The word “atom” comes from the Greek atomos, meaning indivisible. Merriam Webster defines it as “the smallest particle of a substance that can exist by itself” or “a very small amount of something.”
When it comes to doing genealogy, I define atomic genealogy as answering the question, “Is person X in record A the same as person Y in record B?” In other words, “Do these two records talk about the same person?”
The conclusion resulting from an atomic operation is itself, a record. In other words, the entry for your James Smith in FamilySearch Family Tree is a record. When you find a historic record about a James Smith, the decision that the historic record is about your James Smith is atomic genealogy.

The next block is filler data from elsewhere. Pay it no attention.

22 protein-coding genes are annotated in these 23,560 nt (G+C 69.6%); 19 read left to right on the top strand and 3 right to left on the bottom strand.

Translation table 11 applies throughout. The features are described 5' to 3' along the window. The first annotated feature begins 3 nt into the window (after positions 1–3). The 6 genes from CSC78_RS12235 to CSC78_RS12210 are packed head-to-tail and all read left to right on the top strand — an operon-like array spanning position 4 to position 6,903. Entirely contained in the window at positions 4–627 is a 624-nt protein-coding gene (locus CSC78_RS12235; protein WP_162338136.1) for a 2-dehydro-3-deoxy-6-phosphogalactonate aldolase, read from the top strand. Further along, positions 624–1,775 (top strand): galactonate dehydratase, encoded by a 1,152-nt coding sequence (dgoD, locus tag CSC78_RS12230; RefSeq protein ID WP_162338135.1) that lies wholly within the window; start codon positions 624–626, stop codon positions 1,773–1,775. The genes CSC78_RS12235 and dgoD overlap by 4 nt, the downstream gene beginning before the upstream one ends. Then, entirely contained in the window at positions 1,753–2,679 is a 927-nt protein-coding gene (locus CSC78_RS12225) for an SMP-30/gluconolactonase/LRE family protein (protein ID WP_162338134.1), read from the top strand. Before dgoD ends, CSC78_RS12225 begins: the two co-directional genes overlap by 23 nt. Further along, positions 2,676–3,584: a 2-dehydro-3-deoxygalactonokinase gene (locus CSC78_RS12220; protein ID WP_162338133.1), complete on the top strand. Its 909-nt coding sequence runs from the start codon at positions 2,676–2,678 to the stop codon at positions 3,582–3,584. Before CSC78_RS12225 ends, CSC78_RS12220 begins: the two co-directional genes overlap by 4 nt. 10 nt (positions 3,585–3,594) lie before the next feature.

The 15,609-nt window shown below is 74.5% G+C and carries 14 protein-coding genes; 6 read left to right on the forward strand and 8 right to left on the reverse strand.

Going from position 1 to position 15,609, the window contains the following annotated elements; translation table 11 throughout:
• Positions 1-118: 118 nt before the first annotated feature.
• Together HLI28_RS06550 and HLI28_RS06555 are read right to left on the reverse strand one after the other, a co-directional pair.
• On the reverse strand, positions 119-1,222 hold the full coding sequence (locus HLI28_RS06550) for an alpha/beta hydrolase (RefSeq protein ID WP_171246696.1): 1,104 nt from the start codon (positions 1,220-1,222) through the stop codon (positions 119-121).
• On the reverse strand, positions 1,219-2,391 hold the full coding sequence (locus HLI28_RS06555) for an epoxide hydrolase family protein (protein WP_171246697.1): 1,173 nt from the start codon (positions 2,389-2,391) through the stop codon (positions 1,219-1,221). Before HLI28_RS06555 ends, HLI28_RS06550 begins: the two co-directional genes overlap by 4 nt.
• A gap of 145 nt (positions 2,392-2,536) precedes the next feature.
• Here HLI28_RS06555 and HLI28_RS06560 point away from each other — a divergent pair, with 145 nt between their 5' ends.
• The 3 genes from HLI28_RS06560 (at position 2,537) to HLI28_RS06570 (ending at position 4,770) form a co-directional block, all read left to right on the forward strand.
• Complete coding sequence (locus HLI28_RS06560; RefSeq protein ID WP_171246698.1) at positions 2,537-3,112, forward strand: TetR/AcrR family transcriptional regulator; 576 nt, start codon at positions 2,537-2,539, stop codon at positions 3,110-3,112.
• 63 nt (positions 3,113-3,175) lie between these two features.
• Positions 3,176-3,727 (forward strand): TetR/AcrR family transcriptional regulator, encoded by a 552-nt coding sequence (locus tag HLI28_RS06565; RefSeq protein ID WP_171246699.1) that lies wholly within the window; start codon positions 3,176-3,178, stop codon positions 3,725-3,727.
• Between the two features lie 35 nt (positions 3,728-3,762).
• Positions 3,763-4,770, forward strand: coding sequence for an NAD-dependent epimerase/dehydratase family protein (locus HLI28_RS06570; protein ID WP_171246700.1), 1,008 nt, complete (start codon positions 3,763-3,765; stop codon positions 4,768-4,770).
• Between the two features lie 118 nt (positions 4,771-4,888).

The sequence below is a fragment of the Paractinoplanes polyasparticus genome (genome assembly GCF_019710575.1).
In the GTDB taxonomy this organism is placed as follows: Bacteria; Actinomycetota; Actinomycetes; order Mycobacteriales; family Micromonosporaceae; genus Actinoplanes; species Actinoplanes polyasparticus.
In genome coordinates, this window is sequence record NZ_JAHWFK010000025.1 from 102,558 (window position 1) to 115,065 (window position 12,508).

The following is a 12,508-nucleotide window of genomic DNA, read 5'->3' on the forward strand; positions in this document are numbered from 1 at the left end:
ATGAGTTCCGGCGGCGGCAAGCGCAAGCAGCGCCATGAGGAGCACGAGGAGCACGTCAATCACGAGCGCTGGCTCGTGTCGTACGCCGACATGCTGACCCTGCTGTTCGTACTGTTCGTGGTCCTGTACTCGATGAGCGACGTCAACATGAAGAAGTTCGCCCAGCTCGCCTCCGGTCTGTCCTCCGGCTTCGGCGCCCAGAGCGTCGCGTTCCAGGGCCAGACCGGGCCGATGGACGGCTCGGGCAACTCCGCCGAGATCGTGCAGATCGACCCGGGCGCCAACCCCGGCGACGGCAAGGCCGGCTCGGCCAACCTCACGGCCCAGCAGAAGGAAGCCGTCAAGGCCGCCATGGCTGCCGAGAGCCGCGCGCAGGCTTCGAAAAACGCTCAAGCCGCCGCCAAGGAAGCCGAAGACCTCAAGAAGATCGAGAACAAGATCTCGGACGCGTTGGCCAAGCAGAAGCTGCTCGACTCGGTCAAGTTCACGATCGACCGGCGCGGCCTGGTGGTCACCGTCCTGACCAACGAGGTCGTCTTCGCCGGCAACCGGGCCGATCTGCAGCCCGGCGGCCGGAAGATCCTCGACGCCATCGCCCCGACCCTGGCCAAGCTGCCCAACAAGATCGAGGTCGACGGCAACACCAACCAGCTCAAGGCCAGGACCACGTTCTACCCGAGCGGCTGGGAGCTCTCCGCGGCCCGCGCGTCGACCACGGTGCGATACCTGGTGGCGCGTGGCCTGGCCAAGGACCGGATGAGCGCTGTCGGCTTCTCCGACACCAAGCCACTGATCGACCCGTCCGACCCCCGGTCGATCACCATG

I believe this census record about James Smith should be attached to this James Smith in the tree because they have the same name, the approximate birth year from the census (1879) matches the birth date in the tree (2 June 1880), the wives’ names are the same (Mary), and the names and ages of the three children in the census household (Susan, David, and Tom) match three of his five children in the tree (Susan, David, and Thomas).
When Family Tree asks for your reason for attaching the record to the tree, do you enter all this? Or is it all self-evident? Keep in mind that after you attach the record, the values in the tree might change. Is your time better spent otherwise? I’ve been told that most people leave the reason blank. Is that okay?
What do you think?